Page 4
He was very pious, a great attender.
Page 8
There was a salt-marsh that bounded part of the mill-pond, on the edge of which, at high water, we used to stand to fish for minnows.
Page 10
By my rambling digressions I perceive myself to be grown old.
Page 14
I also sometimes jumbled my collections of hints into confusion, and after some weeks endeavored to reduce them into the best order, before I began to form the full sentences and compleat the paper.
Page 26
Sir William Keith, governor of the province, was then at Newcastle, and Captain Holmes, happening to be in company with him when my letter came to hand, spoke to him.
Page 32
But Sir William, on reading his letter, said he was too prudent.
Page 37
.
Page 43
Watts, after some weeks, desiring to have me in the composing-room, I left the pressmen; a new bien venu or sum for drink, being five shillings, was demanded of me by the compositors.
Page 44
The bien venu among the printers answers to the terms entrance and footing among mechanics; thus a journeyman, on entering a printing-house, was accustomed to pay one or more gallons of beer for the good of the chapel; this custom was falling into disuse thirty years ago; it is very properly rejected entirely in the United States.
Page 53
Several of them had been appointed by the Assembly a committee to attend the press, and take care that no more bills were printed than the law directed.
Page 73
I therefore put myself as much as I could out of sight, and stated it as a scheme of a number of friends, who had requested me to go about and propose it to such as they thought lovers of reading.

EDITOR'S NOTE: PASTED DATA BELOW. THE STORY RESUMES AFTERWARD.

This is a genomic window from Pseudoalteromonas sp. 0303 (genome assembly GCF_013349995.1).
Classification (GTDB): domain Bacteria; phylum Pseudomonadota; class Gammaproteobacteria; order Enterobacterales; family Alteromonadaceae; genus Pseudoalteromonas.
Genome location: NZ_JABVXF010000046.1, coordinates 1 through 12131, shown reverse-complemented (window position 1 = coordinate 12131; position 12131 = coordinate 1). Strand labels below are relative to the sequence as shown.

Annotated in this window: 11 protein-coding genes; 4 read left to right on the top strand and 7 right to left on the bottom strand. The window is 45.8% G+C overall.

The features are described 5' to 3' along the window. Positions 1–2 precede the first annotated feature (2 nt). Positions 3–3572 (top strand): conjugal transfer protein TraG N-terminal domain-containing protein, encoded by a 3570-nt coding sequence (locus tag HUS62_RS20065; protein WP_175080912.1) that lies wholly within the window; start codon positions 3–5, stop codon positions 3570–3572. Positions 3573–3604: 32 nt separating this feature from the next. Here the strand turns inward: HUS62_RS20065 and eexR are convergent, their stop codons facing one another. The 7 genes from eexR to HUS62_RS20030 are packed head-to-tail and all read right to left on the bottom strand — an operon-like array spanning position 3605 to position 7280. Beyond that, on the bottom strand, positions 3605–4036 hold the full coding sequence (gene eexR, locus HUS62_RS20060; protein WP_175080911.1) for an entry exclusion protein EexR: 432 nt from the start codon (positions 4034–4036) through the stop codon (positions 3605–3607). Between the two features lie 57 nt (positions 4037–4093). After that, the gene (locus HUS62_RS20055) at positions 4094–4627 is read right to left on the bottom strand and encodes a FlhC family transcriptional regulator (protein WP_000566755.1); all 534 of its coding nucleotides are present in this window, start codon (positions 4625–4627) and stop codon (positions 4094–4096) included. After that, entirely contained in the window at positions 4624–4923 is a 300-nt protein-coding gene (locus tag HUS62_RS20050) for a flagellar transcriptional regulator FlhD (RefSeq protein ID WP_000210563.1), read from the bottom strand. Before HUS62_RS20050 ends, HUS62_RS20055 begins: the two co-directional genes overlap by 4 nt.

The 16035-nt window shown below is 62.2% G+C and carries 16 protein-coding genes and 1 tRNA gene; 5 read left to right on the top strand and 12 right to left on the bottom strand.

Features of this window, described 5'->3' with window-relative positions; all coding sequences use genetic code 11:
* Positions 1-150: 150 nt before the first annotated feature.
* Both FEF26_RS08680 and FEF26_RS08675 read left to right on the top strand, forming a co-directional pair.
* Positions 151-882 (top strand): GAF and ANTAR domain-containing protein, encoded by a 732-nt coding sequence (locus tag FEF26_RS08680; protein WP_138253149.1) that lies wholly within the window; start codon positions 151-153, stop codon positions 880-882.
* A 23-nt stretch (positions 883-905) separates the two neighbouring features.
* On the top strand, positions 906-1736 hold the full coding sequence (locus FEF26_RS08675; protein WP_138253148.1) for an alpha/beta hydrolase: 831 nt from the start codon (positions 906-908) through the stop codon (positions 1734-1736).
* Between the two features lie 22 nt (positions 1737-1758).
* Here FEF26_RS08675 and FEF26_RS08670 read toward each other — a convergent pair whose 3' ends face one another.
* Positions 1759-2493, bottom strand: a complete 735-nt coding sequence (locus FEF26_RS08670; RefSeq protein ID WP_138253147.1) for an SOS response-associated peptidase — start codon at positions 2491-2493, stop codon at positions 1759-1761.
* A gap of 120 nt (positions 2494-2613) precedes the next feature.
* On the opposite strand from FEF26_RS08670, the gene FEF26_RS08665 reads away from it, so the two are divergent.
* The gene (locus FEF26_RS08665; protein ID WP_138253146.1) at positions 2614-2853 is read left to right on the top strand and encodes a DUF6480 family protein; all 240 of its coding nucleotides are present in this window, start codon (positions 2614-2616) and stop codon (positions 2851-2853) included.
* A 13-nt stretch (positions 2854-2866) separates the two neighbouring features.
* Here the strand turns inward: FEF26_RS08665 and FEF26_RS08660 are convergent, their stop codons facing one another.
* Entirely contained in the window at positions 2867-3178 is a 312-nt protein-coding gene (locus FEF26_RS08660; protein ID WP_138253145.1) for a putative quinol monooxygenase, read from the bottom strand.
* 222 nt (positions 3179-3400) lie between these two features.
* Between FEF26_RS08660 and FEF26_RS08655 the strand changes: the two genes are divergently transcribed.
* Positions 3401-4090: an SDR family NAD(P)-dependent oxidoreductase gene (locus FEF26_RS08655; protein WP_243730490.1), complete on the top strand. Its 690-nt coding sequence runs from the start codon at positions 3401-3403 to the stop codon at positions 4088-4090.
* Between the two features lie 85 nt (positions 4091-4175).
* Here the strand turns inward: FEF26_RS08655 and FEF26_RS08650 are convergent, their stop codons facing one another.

Page 85
In truth, I found myself incorrigible with respect to Order; and now I am grown old, and my memory bad, I feel very sensibly the want of it.
Page 107
Their captain prepar'd for defense; but told William Penn and his company of Quakers, that he did not expect their assistance, and they might retire into the cabin, which they did, except James Logan, who chose to stay upon deck, and was quarter'd to a gun.
Page 119
And here let me remark the convenience of having but one gutter in such a narrow street, running down its middle, instead of two, one on each side, near the footway; for where all the rain that falls on a street runs from the sides and meets in the middle, it forms there a current strong enough to wash away all the mud it meets with; but when divided into two channels, it is often too weak to cleanse either, and only makes the mud it finds more fluid, so that the wheels of carriages and feet of horses throw and dash it upon the foot-pavement, which is thereby rendered foul and slippery, and sometimes splash it upon those who are walking.
Page 123
He brought a commission to supersede Mr.
Page 147
, etc.
Page 150
The other two paquets he still detained, carried them with him to Halifax, where he stayed some time to exercise the men in sham attacks upon sham forts, then alter'd his mind as.
Page 159
It has seemed advisable, therefore, to detail the chief events in Franklin's life, from the beginning, in the following list: 1706 He is born, in Boston, and baptized in the Old South Church.